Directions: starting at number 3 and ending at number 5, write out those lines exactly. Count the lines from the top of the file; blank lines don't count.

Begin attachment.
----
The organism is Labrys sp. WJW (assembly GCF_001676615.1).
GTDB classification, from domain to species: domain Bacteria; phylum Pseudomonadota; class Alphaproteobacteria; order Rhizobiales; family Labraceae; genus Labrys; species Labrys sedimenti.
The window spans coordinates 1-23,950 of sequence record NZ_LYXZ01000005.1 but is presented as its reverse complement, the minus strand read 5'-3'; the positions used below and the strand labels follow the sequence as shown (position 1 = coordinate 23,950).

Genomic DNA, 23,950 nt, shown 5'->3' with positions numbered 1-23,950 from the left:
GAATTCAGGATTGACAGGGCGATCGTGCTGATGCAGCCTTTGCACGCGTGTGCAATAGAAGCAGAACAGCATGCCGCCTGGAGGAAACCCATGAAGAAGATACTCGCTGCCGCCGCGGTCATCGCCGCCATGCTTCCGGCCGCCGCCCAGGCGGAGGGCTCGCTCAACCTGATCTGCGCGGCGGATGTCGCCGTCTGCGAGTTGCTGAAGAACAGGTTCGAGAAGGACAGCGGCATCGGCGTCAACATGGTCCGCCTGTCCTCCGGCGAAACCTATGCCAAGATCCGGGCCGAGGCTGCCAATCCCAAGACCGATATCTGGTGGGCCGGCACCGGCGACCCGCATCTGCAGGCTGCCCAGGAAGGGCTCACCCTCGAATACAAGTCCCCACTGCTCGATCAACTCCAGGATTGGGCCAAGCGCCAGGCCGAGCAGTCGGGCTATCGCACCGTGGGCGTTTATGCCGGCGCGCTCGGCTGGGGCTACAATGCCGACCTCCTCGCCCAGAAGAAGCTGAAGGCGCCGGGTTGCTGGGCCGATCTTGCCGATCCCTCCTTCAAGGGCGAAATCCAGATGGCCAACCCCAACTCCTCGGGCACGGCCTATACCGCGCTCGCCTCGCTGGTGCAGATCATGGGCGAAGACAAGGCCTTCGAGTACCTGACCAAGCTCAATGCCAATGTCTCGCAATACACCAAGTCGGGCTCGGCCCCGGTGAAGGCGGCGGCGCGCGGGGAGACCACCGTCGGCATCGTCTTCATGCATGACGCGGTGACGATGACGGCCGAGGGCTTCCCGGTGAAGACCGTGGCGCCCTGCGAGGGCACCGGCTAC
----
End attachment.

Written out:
The window spans coordinates 1-23,950 of sequence record NZ_LYXZ01000005.1 but is presented as its reverse complement, the minus strand read 5'-3'; the positions used below and the strand labels follow the sequence as shown (position 1 = coordinate 23,950).

Genomic DNA, 23,950 nt, shown 5'->3' with positions numbered 1-23,950 from the left:
GAATTCAGGATTGACAGGGCGATCGTGCTGATGCAGCCTTTGCACGCGTGTGCAATAGAAGCAGAACAGCATGCCGCCTGGAGGAAACCCATGAAGAAGATACTCGCTGCCGCCGCGGTCATCGCCGCCATGCTTCCGGCCGCCGCCCAGGCGGAGGGCTCGCTCAACCTGATCTGCGCGGCGGATGTCGCCGTCTGCGAGTTGCTGAAGAACAGGTTCGAGAAGGACAGCGGCATCGGCGTCAACATGGTCCGCCTGTCCTCCGGCGAAACCTATGCCAAGATCCGGGCCGAGGCTGCCAATCCCAAGACCGATATCTGGTGGGCCGGCACCGGCGACCCGCATCTGCAGGCTGCCCAGGAAGGGCTCACCCTCGAATACAAGTCCCCACTGCTCGATCAACTCCAGGATTGGGCCAAGCGCCAGGCCGAGCAGTCGGGCTATCGCACCGTGGGCGTTTATGCCGGCGCGCTCGGCTGGGGCTACAATGCCGACCTCCTCGCCCAGAAGAAGCTGAAGGCGCCGGGTTGCTGGGCCGATCTTGCCGATCCCTCCTTCAAGGGCGAAATCCAGATGGCCAACCCCAACTCCTCGGGCACGGCCTATACCGCGCTCGCCTCGCTGGTGCAGATCATGGGCGAAGACAAGGCCTTCGAGTACCTGACCAAGCTCAATGCCAATGTCTCGCAATACACCAAGTCGGGCTCGGCCCCGGTGAAGGCGGCGGCGCGCGGGGAGACCACCGTCGGCATCGTCTTCATGCATGACGCGGTGACGATGACGGCCGAGGGCTTCCCGGTGAAGACCGTGGCGCCCTGCGAGGGCACCGGCTAC